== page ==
During our stay we met Steffi and Jegan. They are both very lovely people and also have two small children. We have a few nice conversations together and let the children play together. Unfortunately they are very upset and cannot enjoy their vacation. To my regret they leave again after a few days.

The food is also very good. In addition to many markets with regional tropical fruits, there is of course a lot of Kottu, Rotti, rice with coconut flakes and various curries with Naan.

We get the famous Ceylon tea on all occasions. It is grown in Sri Lanka and is really good.

Leon has a lot of fun with the tuk tuks! He calls out to every motorized tricycle. Our host Isu is happy to take the little one on his lap and drive a few circles with him. Of course Leon can also honk as much as he wants.

When Isu isn’t there, that doesn’t stop Leon from taking the nearest tuk tuk on his own. When he returns, the owner is happy about the unexpected visit.

Although Sri Lanka’s history is bloody when it comes to the coexistence of Buddhism and Hinduism, we see temples of both religions coexisting harmoniously.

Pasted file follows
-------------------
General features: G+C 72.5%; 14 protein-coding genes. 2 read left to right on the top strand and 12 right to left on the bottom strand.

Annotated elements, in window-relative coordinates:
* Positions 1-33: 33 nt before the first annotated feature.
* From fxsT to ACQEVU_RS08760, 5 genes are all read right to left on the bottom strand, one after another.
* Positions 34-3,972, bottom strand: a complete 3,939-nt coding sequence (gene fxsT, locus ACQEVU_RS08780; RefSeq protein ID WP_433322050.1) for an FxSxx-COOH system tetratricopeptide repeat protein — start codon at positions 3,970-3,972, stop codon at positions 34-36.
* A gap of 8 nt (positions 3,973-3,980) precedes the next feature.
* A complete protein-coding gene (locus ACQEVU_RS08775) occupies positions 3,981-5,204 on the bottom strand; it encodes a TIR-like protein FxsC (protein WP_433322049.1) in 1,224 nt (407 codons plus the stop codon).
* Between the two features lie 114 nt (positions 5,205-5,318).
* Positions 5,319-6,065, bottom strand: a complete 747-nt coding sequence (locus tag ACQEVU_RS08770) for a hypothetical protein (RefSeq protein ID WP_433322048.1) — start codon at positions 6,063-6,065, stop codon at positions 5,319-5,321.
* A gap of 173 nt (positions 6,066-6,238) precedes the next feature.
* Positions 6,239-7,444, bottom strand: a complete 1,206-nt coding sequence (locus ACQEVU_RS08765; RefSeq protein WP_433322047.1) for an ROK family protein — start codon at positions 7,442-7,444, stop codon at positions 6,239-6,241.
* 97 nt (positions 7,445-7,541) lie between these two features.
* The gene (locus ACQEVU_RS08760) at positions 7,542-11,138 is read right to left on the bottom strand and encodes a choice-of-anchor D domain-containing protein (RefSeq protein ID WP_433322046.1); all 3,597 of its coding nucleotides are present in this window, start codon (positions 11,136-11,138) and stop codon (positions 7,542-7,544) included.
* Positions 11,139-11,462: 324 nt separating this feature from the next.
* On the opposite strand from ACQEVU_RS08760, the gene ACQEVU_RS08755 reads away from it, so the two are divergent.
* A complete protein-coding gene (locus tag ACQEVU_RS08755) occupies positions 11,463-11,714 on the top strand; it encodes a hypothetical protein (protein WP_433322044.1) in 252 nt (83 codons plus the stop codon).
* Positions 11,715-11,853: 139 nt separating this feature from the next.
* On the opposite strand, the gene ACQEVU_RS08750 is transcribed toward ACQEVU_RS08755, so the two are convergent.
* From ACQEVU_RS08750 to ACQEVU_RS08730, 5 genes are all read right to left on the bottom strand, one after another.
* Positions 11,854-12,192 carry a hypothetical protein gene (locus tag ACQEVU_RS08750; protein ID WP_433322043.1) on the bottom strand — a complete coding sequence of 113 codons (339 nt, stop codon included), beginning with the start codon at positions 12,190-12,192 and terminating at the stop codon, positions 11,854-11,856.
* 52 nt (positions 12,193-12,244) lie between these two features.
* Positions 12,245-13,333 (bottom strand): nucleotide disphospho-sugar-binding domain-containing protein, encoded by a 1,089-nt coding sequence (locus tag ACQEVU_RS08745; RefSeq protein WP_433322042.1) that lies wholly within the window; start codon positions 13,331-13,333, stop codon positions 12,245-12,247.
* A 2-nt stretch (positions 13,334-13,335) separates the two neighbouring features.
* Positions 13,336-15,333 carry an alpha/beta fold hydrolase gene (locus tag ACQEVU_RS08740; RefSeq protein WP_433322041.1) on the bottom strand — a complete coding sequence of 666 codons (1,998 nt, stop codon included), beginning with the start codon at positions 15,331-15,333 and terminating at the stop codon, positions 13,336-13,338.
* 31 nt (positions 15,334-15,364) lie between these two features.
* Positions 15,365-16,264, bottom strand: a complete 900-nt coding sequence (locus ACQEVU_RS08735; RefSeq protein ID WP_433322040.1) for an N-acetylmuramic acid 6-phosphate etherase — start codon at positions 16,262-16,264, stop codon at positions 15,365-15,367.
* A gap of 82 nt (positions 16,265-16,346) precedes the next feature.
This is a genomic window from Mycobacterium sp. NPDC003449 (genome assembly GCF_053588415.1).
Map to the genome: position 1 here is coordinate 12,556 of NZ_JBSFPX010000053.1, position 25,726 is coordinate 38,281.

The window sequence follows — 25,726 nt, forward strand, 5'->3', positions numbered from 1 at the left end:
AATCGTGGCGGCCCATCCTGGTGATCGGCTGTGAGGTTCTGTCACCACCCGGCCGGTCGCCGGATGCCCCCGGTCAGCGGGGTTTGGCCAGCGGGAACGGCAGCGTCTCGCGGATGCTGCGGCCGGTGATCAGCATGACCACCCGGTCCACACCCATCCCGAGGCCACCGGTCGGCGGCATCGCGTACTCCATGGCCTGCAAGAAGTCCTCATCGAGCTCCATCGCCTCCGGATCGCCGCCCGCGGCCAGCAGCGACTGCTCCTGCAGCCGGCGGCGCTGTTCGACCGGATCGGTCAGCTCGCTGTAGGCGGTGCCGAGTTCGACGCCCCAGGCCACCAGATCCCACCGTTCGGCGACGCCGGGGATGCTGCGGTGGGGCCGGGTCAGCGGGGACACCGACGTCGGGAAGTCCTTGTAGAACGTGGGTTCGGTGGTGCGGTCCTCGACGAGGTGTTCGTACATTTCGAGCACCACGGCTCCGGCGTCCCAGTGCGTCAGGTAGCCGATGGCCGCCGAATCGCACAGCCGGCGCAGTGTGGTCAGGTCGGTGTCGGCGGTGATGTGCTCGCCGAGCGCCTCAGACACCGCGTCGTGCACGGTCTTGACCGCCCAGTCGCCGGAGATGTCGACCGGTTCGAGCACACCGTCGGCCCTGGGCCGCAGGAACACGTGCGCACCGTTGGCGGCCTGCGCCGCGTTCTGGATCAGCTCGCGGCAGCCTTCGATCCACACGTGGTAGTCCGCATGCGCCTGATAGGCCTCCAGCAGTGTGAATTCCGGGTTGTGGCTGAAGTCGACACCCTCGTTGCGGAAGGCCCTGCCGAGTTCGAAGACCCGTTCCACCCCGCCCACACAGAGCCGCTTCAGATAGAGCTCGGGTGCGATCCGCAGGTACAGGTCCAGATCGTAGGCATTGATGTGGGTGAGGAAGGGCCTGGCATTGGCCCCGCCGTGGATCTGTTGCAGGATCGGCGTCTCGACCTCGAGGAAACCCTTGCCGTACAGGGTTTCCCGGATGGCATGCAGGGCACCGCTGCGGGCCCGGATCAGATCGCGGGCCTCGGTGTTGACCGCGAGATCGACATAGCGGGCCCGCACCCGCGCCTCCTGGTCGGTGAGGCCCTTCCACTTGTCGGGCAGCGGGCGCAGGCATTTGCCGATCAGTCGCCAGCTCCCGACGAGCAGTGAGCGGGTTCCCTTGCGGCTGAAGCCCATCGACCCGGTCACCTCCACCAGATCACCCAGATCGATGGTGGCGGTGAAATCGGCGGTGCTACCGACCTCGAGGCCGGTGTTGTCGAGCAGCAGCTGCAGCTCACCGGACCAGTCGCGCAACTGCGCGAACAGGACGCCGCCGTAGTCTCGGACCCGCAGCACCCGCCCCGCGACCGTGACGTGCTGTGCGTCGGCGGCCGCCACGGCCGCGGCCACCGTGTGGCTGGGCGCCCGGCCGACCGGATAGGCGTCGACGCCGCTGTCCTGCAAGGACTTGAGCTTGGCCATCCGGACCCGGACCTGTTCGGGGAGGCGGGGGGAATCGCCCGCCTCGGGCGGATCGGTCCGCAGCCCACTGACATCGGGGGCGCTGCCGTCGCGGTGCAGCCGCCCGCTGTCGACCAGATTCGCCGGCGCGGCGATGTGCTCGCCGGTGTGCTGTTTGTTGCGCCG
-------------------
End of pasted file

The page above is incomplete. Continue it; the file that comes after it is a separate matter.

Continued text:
Here in Mirissa, Buddha shrines and Hindu statues stand side by side in harmony and believers simply choose who they come to pray to.

One morning we were sitting together drinking tea, as we usually do, when we heard loud drumming. It was unusual. I grabbed my camera and ran to the street to see what was happening.

I find a procession made up of men and children, led by a group of drummers and a man with a trumpet.

I ask a local man standing in front of his front door what the background of this festival is. The man explains to me that it is a Buddhist festival in honor of fathers and their sons.

On one of our walks we pass a school. All the children and teachers are dressed in white. When the children see us they come running towards us.

With the teacher’s permission, we take photos together. I’m just wondering why there are so many boys in the class, but only one girl.